[Haskell-cafe] Monads in Scala, XSLT,
Unix shell pipes was Re: Monads in ...
cgibbard at gmail.com
Sat Nov 26 14:46:25 EST 2005
> Maybe this is a different topic, but exploring concurrency in Haskell
> is definitely on my "to do" list, but this is really a bit of a puzzle.
> One thing I've been thinking lately is that in functional programming
> the process is really the wrong abstraction (computation is reduction,
> not a sequence of steps performed in temporal order). But what is
> concurrency if their are no processes to "run" concurrently? I've beren
> thinking about action systems and non-determinism, but am unsure how
> the pieces really fit together.
Concurrency in Haskell is handled by forking the execution of IO
actions, which are indeed sequences of steps to be performed in a
temporal order. There are some elegant constructions in that
direction, not least of which is STM, a system for transactional
thread communication, on top of which one can implement channels and
various other concurrency abstractions. STM allows one to insist that
certain restricted kinds of actions relating to thread communication
(in the STM monad) occur atomically with respect to other threads.
These transactions can create, read and write to a special kind of
mutable variable called a TVar (transactional variable). They can also
ask to block the thread they are in and be retried later when one of
the TVars they observed changes. There is additionally an operator
`orElse` where if a and b are STM transactions, then (a `orElse` b) is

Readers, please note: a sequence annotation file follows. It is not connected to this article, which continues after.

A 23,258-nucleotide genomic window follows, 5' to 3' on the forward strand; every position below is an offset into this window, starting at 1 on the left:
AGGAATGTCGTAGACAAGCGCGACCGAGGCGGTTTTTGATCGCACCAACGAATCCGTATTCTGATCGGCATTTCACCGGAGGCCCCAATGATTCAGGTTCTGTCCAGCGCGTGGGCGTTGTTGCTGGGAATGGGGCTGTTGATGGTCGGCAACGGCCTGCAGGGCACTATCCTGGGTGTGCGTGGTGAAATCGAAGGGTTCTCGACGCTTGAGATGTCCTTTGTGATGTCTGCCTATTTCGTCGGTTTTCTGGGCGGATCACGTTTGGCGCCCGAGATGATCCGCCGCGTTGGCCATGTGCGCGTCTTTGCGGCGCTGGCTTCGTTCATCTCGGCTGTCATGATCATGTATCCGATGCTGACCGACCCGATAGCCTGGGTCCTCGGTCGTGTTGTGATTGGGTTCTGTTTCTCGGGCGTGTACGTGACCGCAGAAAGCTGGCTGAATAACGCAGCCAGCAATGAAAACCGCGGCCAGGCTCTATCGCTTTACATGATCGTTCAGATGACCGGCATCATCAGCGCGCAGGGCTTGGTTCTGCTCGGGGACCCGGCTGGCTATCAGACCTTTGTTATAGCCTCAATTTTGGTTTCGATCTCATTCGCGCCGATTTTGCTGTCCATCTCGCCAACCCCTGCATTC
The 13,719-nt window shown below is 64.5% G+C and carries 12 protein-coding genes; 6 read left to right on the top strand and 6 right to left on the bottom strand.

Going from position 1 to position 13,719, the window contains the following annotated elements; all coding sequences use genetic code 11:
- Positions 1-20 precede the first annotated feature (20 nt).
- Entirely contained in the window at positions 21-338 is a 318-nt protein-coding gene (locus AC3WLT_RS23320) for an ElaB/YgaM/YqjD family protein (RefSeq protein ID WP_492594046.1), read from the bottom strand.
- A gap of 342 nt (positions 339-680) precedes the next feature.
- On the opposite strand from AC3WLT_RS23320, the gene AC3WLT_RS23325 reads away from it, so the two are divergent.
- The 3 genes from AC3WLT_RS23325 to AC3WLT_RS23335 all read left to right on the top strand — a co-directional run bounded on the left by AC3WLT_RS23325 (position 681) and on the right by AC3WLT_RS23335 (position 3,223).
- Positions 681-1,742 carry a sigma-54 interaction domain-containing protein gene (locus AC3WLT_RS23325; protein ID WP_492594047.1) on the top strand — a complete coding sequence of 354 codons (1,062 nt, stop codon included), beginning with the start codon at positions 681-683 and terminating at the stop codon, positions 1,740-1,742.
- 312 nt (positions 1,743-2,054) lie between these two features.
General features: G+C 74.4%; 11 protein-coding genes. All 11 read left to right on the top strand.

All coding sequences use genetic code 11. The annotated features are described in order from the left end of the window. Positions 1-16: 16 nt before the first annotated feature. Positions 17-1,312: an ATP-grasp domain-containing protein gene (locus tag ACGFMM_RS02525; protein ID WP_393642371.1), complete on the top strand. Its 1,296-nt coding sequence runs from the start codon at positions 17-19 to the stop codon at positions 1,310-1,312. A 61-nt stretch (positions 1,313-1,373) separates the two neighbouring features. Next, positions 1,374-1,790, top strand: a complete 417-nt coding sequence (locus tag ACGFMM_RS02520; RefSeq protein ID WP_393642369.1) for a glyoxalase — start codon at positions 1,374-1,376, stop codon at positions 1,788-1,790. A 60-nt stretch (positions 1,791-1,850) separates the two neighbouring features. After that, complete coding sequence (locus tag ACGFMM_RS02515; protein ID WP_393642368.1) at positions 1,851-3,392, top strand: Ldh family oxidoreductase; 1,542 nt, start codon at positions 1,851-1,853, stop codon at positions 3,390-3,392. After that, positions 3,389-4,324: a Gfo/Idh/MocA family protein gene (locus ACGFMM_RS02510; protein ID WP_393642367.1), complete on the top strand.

a transaction where if a is executed and if it retries, then b is
attempted, and if it retries, then the whole transaction retries. The
first transaction not to retry gets to return its value. The operator
`orElse` is associative, and has retry as an identity.
The paper describing STM in more detail is here:
Perhaps more related to what you were thinking about, with Parallel
Haskell, there's a mechanism for parallel computation to be used in a
similar fashion to seq called par. The expression x `par` (y `seq`(x +
y)), when evaluated, will first spark a parallel process for
evaluating x (up to the top level data constructor), while in the main
task, y `seq` (x + y) is computed, so the evaluation of y proceeds,
and the task potentially blocks until x finishes being computed, and
then the sum is returned.
Sparking x will create the potential for x to be computed in another
thread on a separate processor, if one becomes idle, but if that
doesn't happen, x will simply be computed on the same processor as y
when it is needed for the sum.
Hope this is somewhat interesting and perhaps somewhat answers your question :)
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